At a medical data center in the upper Midwest, cooling-system uptime reliability is ensured with redundant computer-room air-conditioning (CRAC) units. For example, in a room needing eight units, 10 are employed.
“Under normal conditions, we’re using 80 percent of the installed capacity to cool the room, which is about a 30-percent turndown,” the data-center manager said.
The CRAC units are positioned on the same raised floor as the racks of computer servers. The units supply cool air into an underfloor plenum, where it is distributed to cold aisles via perforated tiles. From there, the conditioned air is drawn into computer-rack inlets and ejected on the other side into hot aisles at a constant rate of flow. This design is simple and reliable, but maintaining a constant flow of air 24/7 consumes a lot of fan energy.
When the facility embarked on its 20-year equipment-replacement process, the manager was looking for new technologies that would address energy-efficiency concerns and ensure the Uptime Institute’s Tier III standard for medical data centers—99.982 percent uptime, which translates to no more than 1.6 hr of downtime per year, and an uninterruptible power supply that can handle a power outage of at least 72 hr—was met. An appraisal of the existing cooling system indicated the CRAC units were in good mechanical condition; the motors generally did not need replacement. Where replacement was needed, motors, bearings, and valves were readily available. The parts for CRAC-unit controls, however, were becoming scarce, and the existing panels did not meet the facility’s redundancy and plant operating goals.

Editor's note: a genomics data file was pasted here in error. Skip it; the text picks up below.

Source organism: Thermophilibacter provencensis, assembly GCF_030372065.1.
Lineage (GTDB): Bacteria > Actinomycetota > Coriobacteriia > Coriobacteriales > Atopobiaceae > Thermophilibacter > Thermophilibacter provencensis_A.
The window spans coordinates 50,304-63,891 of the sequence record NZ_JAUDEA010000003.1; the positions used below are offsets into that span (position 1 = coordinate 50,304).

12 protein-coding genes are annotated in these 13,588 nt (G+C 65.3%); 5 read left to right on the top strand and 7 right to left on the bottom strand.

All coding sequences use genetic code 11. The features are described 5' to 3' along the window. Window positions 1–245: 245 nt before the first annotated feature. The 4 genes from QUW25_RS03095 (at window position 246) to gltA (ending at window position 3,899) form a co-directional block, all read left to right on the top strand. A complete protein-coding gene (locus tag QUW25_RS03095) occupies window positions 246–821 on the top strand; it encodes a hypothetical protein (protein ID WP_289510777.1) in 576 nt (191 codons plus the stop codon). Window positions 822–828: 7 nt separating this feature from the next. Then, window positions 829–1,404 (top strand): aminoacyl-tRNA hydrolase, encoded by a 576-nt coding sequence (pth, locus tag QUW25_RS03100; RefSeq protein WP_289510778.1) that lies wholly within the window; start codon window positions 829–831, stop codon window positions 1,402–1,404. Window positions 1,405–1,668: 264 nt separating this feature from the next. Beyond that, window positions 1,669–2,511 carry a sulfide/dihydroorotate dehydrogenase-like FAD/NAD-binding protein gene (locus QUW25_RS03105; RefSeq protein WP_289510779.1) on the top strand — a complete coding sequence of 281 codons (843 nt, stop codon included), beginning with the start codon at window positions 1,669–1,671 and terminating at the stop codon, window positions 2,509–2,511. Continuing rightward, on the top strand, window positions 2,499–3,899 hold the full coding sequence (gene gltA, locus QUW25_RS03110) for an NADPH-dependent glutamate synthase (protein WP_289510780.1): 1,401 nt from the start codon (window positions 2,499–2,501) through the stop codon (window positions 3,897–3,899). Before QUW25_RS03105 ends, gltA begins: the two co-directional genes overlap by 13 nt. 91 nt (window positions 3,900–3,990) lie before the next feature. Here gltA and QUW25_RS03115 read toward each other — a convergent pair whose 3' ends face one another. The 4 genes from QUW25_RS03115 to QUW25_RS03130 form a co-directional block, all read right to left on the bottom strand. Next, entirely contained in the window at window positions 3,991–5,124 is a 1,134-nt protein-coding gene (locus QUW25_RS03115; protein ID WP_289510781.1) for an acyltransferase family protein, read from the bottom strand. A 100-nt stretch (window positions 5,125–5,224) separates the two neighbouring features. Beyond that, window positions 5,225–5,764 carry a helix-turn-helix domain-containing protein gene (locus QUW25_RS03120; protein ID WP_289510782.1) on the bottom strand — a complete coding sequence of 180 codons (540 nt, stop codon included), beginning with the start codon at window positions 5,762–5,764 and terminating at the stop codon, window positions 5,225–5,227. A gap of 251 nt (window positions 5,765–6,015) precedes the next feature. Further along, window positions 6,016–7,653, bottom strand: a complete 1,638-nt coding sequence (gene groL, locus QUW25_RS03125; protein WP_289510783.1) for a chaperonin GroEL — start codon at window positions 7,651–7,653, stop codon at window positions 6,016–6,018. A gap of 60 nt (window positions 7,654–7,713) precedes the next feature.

Drive Intelligence Replaces CRAC-Unit Controls
When the data-center manager contacted Brian Peterson of Shoreview, Minn.-based commercial HVAC- and cleanroom-equipment dealer SVL (Schwab, Vollhaber, Lubratt) Inc. about automating a cooling tower using a Danfoss VLT variable-frequency drive (VFD), he discovered the drive also incorporates significant control capabilities that can be applied to CRAC units.
“Typically, Danfoss VLT HVAC Drives are used to control fan-motor speed to save energy in cooling applications,” Peterson said. “In this application, the end user took advantage of the VLT Drive’s onboard intelligence to control the CRAC units themselves. As a result, we scrapped the control panels and keypads that came with the units. The VLT Drives provided full stand-alone unit control to improve reliability by handling electrical phase faults and compensate for CRAC-unit failures.
“The VLT HVAC Drive FC102 has a tremendous amount of onboard intelligence,” Peterson continued. “In this case, we could take advantage of that, along with a variable-speed drive’s ability to cut energy consumption using fan affinity laws.”
In theory, the fan affinity law states power is reduced in proportion to the cube of a fan’s revolutions per minute, which means, for example, a 20-percent speed reduction translates to exponential fan energy savings. In this case, applying the drives enabled the data center to reduce its cooling costs by 40 percent.
Peterson said Danfoss’ factory support worked with him to develop the solution.
“I was able to send and receive drive project files from Danfoss application-support experts Bruce Widell and Joe Hammock,” Peterson said. “The right people were in place to tailor the drive intelligence to the job’s requirements.”